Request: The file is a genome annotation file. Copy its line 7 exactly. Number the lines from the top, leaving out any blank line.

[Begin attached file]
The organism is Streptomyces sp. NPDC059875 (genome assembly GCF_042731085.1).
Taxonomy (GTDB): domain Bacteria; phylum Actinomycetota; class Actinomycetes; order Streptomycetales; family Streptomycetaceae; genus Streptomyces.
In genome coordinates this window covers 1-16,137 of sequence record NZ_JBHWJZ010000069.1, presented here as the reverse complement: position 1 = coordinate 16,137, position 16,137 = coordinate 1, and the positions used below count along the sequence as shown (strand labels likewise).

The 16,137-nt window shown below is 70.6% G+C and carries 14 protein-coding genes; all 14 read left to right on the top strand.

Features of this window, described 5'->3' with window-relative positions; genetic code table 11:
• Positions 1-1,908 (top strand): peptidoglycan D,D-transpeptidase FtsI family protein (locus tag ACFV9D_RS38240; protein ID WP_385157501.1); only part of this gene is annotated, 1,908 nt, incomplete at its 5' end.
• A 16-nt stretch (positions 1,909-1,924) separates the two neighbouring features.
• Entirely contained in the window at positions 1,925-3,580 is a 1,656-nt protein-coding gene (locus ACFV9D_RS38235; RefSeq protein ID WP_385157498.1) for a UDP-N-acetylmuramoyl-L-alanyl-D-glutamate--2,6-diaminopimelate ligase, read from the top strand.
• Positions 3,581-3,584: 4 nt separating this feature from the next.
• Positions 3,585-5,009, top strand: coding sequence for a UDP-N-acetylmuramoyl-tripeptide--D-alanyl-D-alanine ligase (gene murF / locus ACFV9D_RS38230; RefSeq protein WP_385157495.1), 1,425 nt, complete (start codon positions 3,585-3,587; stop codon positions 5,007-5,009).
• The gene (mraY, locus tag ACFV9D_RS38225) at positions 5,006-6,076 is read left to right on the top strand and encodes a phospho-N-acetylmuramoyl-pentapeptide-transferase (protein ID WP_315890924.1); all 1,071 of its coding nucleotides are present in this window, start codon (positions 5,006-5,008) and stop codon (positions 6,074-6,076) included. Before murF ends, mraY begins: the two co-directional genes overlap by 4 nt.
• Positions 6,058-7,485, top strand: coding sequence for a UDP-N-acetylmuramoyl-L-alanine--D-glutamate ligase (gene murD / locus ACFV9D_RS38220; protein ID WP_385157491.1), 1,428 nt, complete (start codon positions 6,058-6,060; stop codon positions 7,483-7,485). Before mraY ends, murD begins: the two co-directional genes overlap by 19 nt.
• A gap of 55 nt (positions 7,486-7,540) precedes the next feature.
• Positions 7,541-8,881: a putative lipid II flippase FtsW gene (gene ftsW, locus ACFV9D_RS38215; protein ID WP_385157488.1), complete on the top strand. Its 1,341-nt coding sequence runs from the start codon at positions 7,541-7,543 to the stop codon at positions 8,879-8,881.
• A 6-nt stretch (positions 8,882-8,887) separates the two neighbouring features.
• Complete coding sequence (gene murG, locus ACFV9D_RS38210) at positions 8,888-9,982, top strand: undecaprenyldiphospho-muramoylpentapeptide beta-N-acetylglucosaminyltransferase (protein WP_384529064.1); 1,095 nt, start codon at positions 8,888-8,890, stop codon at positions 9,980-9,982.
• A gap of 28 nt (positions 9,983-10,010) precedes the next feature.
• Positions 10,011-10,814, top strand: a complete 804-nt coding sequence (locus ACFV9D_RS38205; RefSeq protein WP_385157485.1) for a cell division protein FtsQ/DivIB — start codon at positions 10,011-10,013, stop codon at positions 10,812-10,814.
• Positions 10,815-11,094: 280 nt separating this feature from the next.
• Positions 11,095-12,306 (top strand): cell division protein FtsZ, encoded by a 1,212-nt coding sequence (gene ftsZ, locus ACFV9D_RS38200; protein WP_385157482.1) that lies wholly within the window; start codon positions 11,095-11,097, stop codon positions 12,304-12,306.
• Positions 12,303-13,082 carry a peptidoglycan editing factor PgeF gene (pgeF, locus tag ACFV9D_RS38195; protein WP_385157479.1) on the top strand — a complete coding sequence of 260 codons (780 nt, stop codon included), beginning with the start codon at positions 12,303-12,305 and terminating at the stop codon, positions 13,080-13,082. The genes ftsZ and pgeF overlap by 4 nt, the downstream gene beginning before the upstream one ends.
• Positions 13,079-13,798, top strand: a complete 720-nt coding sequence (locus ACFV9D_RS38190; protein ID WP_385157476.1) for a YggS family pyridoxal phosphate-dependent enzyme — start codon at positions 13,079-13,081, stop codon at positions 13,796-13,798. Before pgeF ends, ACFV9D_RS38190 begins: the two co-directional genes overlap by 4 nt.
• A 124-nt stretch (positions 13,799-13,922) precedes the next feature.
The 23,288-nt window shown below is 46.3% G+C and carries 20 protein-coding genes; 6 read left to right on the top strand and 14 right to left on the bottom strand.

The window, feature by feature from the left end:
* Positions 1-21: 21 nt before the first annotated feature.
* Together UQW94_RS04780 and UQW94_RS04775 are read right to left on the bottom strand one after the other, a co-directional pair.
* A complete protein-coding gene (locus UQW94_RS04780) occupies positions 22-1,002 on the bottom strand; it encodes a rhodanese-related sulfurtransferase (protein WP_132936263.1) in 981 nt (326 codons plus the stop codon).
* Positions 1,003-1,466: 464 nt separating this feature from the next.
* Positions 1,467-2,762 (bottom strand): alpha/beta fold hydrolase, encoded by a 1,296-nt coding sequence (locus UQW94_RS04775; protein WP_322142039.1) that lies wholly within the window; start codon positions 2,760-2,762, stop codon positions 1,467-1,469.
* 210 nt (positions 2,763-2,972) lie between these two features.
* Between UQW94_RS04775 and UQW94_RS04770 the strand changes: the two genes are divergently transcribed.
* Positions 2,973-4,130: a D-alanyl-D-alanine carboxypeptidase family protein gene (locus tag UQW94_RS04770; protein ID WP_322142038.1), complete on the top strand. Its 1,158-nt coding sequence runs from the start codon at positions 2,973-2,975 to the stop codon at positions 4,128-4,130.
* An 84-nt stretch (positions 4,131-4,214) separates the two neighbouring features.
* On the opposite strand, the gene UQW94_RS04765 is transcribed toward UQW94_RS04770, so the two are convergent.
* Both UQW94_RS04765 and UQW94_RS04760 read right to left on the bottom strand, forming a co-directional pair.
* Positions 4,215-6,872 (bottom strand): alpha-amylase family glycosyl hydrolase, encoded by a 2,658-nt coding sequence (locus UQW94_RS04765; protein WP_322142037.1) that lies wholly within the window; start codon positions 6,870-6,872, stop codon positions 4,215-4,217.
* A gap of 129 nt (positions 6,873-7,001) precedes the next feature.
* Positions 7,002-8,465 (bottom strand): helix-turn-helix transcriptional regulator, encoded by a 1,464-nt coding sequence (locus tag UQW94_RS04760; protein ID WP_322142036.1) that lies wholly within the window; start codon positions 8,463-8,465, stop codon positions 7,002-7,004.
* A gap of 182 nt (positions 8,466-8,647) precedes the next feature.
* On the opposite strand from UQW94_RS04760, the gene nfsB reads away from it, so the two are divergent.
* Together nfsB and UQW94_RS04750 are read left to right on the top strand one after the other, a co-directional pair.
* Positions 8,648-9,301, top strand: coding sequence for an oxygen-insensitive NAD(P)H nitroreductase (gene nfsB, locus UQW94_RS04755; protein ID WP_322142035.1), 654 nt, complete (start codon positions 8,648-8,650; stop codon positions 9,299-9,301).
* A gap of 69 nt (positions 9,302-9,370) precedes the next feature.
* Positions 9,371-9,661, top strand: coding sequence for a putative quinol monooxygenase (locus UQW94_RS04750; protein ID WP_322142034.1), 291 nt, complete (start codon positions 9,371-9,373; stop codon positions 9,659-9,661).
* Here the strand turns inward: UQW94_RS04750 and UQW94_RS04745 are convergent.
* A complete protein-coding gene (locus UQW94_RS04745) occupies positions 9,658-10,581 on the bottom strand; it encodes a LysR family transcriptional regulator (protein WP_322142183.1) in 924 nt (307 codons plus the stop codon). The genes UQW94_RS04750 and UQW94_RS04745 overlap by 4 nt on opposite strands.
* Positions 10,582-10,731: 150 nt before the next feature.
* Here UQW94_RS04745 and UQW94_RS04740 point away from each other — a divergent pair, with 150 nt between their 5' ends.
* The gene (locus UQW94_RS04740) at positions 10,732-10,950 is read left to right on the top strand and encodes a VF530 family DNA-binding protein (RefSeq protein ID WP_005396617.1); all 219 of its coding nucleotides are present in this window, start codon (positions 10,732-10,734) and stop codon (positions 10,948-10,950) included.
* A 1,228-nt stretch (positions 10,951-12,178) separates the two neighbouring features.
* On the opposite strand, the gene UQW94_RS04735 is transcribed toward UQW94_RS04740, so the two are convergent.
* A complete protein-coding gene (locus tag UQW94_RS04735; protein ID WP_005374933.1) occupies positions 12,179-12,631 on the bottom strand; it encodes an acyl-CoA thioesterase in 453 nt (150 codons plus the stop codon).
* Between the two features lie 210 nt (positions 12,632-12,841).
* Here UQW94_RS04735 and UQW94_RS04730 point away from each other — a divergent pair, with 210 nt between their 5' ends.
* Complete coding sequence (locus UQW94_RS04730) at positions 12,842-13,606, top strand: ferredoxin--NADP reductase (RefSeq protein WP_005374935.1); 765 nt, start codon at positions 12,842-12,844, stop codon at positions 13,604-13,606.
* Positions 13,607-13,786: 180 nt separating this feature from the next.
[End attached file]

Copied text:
• A 16-nt stretch (positions 1,909-1,924) separates the two neighbouring features.